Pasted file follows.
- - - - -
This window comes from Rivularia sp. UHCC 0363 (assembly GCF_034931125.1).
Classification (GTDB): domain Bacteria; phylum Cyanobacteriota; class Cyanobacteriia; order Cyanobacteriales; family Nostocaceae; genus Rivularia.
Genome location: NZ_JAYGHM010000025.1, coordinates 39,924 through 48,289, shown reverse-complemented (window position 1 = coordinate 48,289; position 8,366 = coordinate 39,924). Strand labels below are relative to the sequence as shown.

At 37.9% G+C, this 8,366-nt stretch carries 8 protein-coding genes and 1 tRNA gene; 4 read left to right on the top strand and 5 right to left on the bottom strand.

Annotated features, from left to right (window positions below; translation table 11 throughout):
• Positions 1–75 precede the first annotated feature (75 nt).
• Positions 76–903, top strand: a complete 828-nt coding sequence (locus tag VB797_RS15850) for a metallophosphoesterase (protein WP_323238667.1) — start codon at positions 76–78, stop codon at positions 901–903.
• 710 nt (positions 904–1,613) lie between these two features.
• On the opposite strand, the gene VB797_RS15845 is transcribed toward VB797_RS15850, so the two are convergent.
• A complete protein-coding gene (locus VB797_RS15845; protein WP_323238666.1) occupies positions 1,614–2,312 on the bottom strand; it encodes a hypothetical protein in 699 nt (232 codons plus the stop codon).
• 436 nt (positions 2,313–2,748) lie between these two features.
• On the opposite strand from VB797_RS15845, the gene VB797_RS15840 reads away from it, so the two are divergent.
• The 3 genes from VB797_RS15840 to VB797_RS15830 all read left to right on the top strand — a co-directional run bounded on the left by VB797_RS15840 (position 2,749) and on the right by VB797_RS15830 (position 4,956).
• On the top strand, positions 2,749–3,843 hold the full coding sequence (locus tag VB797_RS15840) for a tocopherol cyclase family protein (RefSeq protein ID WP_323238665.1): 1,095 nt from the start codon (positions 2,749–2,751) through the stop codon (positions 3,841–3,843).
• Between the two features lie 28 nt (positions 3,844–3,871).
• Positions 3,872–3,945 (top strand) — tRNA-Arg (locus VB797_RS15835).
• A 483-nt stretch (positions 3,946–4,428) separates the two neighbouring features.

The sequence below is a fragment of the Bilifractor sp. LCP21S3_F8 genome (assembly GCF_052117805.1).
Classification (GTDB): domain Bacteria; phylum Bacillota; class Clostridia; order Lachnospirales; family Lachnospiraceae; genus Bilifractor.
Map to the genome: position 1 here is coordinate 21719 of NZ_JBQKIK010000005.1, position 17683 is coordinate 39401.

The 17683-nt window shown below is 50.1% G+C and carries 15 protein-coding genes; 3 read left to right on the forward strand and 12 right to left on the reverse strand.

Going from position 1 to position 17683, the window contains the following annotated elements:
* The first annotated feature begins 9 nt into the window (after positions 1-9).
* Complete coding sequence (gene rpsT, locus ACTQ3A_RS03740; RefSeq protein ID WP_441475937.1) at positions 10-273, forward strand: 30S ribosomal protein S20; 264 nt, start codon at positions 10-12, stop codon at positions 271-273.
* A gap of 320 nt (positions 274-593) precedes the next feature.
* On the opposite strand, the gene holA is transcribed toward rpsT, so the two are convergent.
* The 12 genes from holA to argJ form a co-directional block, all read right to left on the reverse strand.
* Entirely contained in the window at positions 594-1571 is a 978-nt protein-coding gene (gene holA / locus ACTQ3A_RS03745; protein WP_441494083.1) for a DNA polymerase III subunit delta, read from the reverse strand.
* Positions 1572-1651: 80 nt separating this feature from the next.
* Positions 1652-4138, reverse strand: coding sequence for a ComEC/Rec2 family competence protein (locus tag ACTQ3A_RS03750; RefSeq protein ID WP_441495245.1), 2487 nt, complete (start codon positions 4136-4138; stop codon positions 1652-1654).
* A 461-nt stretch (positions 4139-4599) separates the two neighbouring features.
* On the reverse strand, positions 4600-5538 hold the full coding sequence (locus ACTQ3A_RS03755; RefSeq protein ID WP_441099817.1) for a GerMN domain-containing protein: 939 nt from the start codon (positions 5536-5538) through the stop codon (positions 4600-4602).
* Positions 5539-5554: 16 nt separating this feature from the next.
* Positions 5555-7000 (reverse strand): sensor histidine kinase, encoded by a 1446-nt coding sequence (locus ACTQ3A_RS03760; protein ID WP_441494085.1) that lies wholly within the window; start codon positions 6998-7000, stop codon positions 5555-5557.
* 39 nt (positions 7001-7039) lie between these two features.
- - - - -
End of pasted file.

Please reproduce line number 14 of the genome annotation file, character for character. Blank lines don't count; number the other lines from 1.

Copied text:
• On the top strand, positions 2,749–3,843 hold the full coding sequence (locus tag VB797_RS15840) for a tocopherol cyclase family protein (RefSeq protein ID WP_323238665.1): 1,095 nt from the start codon (positions 2,749–2,751) through the stop codon (positions 3,841–3,843).